Using an early IBM mainframe computer, the Coke team came up with over 600 potential names with parameters that the name must be three to four letters without being offensive in any foreign language. Eventually, they settled on the name Tab and introduced it into the market with a series of ads that used the tagline, "How can just one calorie taste so good?"1
Although they had a portfolio of sodas that demonstrated their astute marketing instincts, Coca-Cola was at first hesitant and unsure how to handle their new diet drink. In their first year, Coca-Cola had a slim 10% of the diet market, which was a less than stellar performance for the number one soda company in the world.1
The Demand for "Diet" Drinks
In 1969, the FDA banned cyclamate sweetener, forcing Coke to reformulate Tab. After selecting saccharine as their primary sweetener, Coke faced another FDA hurdle when saccharine research revealed potentially dangerous side effects. As a result, Coke received a mandate to put warning labels on their Tab drinks. Regardless of the many hurdles they encountered, Coke still prospered. So much so that Tab was the number one diet soda through the 1970s and 1980s, revealing that regardless of the presence of unmistakably unhealthy ingredients, consumers still thirsted for a so-called “diet drink”.1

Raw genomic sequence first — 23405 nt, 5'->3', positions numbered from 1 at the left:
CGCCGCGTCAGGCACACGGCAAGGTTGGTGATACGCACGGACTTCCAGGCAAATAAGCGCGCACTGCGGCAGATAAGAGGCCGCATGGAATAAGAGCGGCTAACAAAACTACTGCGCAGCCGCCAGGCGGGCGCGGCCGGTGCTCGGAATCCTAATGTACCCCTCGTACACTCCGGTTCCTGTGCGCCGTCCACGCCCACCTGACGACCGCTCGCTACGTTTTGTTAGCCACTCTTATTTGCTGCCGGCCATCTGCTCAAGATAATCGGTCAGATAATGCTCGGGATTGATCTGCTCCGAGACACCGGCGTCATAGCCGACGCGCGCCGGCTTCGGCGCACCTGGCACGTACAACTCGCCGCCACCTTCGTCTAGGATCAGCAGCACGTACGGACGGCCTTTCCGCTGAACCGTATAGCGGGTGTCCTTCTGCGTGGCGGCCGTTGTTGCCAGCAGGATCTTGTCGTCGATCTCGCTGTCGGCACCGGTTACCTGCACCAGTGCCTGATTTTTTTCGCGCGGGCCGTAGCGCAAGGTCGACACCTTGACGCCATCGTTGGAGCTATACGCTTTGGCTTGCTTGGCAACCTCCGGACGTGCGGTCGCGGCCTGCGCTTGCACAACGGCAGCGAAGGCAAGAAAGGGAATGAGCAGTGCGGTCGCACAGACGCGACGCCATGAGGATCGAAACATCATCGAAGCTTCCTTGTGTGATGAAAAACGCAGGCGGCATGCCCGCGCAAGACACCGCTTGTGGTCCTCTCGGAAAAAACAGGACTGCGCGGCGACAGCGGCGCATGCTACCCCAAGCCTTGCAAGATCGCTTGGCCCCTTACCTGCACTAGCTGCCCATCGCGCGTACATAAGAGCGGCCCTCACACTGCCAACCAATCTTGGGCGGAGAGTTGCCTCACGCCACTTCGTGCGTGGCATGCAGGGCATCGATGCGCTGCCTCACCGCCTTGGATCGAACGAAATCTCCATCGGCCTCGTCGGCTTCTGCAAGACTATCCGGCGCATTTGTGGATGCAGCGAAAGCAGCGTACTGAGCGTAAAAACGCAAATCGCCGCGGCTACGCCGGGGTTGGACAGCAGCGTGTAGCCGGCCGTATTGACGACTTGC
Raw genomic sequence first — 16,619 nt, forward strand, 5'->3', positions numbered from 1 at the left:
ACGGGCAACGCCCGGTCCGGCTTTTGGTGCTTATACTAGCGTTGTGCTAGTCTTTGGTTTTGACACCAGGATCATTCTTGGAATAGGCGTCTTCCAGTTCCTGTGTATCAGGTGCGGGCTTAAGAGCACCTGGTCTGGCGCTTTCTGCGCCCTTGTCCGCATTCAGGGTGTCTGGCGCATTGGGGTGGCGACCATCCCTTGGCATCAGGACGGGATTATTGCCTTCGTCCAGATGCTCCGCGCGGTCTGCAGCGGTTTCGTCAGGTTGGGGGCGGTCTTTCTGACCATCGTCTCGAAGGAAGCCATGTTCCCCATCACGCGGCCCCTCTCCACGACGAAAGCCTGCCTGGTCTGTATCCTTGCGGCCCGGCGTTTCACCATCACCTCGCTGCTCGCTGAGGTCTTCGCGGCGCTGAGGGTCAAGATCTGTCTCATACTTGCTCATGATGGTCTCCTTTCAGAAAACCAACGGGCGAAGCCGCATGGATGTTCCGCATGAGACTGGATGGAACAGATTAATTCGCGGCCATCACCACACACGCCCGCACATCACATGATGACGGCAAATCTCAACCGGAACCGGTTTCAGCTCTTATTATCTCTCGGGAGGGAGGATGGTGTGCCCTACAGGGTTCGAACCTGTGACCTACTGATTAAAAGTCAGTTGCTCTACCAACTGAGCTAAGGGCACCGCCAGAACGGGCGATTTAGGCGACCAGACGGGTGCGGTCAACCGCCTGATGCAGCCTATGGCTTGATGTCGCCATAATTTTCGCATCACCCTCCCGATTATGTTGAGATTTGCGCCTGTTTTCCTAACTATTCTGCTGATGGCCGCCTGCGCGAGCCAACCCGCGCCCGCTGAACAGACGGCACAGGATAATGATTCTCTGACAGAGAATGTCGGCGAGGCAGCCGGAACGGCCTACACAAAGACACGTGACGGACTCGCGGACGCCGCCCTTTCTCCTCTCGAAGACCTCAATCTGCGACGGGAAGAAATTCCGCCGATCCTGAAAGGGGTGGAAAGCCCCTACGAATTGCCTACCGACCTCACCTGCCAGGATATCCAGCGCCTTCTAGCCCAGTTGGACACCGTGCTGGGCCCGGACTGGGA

Following the success of Tab, Pepsi soon entered the scene embracing the 'diet drink' with their soda, Diet Pepsi. Armed with a series of celebrity endorsers, Pepsi proved that using the name 'diet' in their soda did not deter consumers.
As a result, in 1982, Diet Coke was finally released into the market. Despite Coke's original fears, Diet Coke was an instantaneous hit, and its release brought the slow demise of Tab.1 Diet Coke’s success prompted Coca-Cola to release many varieties of the diet drink; releasing caffeine-free Diet Coke and Cherry Diet Coke soon after. But today, Diet Coke sales have been in a very steady decline. Coke desperately needed a new drink to boost its sales, bringing about the latest diet soda: Coke Zero.3
Enter Zero Sugar Soda Varieties
The Coca-Cola Company launched its new brand, Coke Zero, in 2005. This new drink uses a mix of two artificial sweeteners: acesulfame potassium and aspartame. Coke Zero's launch also had a noteworthy marketing strategy, as its invention looked to appeal to young adult males. Globally, they marketed Coke Zero as a diet drink with zero calories. However in the United States, a different approach was necessary due to the stigma that diet drinks were only for girls.4